Python ## Quick NumPy Tutorial

NumPy is a scientific library that provides multidimensional array object with fast routines on it. NumPy is short for Numerical Python.

When we talk about NumPy often we refer to the powerful **ndarray**, which is the multidimensional array (N-dimensional array).

A few comparisons between Python lists and ndarray.

ndarray | Python list |

Have fixed size at creation. | Is dynamic. You can add and remove elements. |

All elements have the same type. | Elements have type independent of each other. |

Can execute fast mathematical operations with simple syntax. | Need loops to make operations on each element. |

The Numpy is imported by default imported by **import numpy as np**. To create a ndarray, you can use the **array** call as defined below.

```
import numpy as np
data = np.array([[1, 2, 3], [1, 2, 3]])
print(data)
```

Which will create an 2 dimensional array object with 2 times 3 elements.

```
[[1 2 3]
[1 2 3]]
```

That will be a fixed sized **ndarray**. You cannot add new dimensions or elements to the the single arrays.

A Python list is a more flexible.

```
my_list = []
my_list.append(2)
my_list.append(4)
my_list.remove(2)
print(my_list)
```

Which demonstrates the flexibility and power of Python lists. It is simple to add and remove elements. The above code will result in the following output.

```
[4]
```

The type of a **ndarray** is stored in **dtype**. Interesting thing is that each element must have the same type.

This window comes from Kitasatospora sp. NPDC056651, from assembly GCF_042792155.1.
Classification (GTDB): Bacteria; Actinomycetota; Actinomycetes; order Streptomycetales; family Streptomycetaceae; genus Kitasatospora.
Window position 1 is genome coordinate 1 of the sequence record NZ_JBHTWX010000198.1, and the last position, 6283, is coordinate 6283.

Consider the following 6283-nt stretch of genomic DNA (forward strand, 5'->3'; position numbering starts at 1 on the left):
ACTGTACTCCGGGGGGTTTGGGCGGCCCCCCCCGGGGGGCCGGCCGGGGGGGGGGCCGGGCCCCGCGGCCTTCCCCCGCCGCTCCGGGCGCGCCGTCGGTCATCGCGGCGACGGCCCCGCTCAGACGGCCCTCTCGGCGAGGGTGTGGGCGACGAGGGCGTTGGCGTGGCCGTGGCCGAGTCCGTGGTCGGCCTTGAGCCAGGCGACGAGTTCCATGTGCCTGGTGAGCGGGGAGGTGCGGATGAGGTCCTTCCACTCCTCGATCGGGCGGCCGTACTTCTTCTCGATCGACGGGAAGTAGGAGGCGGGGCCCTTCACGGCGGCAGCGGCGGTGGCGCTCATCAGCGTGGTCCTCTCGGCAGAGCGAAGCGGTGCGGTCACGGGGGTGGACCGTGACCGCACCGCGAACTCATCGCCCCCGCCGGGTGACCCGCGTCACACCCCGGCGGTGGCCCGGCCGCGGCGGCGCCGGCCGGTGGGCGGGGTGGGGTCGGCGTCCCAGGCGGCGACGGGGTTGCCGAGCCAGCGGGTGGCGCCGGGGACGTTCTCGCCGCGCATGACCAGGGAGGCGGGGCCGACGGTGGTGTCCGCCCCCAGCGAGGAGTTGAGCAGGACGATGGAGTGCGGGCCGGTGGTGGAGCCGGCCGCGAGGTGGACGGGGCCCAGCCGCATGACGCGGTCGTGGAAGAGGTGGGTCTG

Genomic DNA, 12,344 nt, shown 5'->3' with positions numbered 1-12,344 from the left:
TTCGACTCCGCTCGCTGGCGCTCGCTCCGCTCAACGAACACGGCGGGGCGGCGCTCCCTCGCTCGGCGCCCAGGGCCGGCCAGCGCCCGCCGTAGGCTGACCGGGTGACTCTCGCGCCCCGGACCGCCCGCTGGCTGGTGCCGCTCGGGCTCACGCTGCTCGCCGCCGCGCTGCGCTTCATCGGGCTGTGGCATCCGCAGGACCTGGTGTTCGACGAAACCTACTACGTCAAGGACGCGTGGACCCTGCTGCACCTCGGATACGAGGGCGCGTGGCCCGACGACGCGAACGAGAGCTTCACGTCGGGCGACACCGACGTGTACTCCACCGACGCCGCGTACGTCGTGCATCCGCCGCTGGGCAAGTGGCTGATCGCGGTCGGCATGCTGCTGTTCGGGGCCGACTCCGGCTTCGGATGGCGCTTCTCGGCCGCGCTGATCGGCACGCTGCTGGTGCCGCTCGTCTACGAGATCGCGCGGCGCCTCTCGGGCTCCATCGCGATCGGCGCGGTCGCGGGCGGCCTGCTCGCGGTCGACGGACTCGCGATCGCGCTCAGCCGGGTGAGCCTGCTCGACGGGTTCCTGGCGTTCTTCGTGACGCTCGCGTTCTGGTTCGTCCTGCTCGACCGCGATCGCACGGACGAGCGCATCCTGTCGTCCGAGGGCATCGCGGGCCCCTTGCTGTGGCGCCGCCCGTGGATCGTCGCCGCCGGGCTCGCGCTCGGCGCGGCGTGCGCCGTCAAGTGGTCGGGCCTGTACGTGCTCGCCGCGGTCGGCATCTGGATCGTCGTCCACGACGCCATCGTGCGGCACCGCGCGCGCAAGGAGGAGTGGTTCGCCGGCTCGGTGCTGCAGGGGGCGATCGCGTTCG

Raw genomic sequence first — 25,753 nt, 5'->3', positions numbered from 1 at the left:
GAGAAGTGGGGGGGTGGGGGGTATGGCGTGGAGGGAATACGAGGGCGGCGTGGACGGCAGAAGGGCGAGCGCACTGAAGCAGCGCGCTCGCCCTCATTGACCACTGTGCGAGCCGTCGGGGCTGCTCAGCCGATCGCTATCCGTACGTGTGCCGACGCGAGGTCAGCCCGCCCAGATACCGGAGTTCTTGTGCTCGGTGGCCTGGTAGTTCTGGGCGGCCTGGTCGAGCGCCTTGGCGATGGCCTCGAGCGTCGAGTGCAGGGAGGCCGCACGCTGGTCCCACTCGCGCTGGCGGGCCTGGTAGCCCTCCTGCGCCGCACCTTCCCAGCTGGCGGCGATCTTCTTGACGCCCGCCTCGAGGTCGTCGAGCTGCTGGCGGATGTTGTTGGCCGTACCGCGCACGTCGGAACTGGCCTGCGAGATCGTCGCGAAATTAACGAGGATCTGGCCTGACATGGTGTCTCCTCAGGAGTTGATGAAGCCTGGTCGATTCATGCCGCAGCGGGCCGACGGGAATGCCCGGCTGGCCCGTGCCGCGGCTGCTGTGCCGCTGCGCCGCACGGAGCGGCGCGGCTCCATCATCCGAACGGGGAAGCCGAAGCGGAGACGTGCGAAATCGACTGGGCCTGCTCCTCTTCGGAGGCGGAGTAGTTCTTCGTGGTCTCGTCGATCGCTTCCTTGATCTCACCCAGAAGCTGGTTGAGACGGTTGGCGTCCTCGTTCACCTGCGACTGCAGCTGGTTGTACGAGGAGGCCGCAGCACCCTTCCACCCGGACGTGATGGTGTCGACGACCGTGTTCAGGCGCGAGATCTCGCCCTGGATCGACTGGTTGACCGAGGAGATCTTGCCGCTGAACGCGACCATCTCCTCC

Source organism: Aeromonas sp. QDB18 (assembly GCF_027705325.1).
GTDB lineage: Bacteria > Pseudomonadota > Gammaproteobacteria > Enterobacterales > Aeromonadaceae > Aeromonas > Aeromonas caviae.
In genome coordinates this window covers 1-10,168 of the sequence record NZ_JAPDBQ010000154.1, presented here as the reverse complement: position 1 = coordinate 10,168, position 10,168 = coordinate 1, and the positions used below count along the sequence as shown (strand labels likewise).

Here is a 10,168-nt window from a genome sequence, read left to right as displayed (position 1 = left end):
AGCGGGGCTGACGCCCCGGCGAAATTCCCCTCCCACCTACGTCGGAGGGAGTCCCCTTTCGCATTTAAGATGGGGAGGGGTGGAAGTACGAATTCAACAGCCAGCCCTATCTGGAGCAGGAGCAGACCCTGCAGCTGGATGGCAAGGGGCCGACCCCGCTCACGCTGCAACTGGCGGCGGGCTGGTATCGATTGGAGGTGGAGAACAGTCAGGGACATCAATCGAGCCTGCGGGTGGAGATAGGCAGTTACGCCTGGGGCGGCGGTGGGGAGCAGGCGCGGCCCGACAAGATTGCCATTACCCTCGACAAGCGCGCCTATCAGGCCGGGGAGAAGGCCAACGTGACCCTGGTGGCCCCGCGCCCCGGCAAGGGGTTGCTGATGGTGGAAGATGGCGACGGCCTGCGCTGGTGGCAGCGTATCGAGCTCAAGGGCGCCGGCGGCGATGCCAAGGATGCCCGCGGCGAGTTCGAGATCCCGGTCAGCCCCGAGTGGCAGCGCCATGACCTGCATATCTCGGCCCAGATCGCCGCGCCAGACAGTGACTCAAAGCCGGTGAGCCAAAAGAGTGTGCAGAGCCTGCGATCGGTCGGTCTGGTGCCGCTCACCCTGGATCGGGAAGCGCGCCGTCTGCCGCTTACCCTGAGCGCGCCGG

```
import numpy as np
data = np.random.randn(2, 3)
print(data)
print(data.dtype)
```

It will result in a random **ndarray** of type **float64**.

```
[[-0.85925182 -0.89247774 -2.40920842]
[ 0.84647869 0.27631307 -0.80772023]]
float64
```

An interesting way to demonstrate that only one type can be present in an ndarray, is by trying to create it with a mixture of **int**s and **float**s.

```
import numpy as np
data = np.array([[1.0, 2, 3], [1, 2, 3]])
print(data)
print(data.dtype)
```

As the first element is of type float they are all cast to float64.

```
[[1. 2. 3.]
[1. 2. 3.]]
float64
```

While the following list is valid.

```
my_list = [1.0, 2, 3]
print(my_list)
```

Where the first element will be **float** the second and third element are **int**s.

```
[1.0, 2, 3]
```

Many operations can be made directly on the **ndarray**.

```
import numpy as np
data = np.random.randn(2, 3)
print(data)
print(data*10)
print(data + data)
```

Which will result in the following output.

```
[[ 1.18303358 -2.20017954 0.46294824]
[-0.56508587 0.0990272 -1.8431866 ]]
[[ 11.83033584 -22.00179538 4.62948243]
[ -5.65085867 0.990272 -18.43186601]]
[[ 2.36606717 -4.40035908 0.92589649]
[-1.13017173 0.1980544 -3.6863732 ]]
```

Expected right? But easy to multiply and add out of the box.

Similar of the Python list would be.

```
my_list = [1, 2, 3]
for i in range(len(my_list)):
my_list[i] *= 10
for i in range(len(my_list)):
my_list[i] += my_list[i]
```

And it is not even the same, as you write it directly to the old elements.

It might at first glance seem like **ndarrays** are inflexible with all the restrictions comparing the Python lists. Yes, that is true, but the benefit is the speed.

```
import time
import numpy as np
my_arr = np.arange(1000000)
my_list = list(range(1000000))
start = time.time()
for _ in range(10): my_arr2 = my_arr * 2
end = time.time()
print(end - start)
start = time.time()
for _ in range(10): my_list2 = [x * 2 for x in my_list]
end = time.time()
print(end - start)
```

Which resulted in.

```
0.03456306457519531
0.9373760223388672
```

The advantage is that **ndarrays** are 10-100 times faster than Python lists, which makes a considerable impact on scientific calculations.

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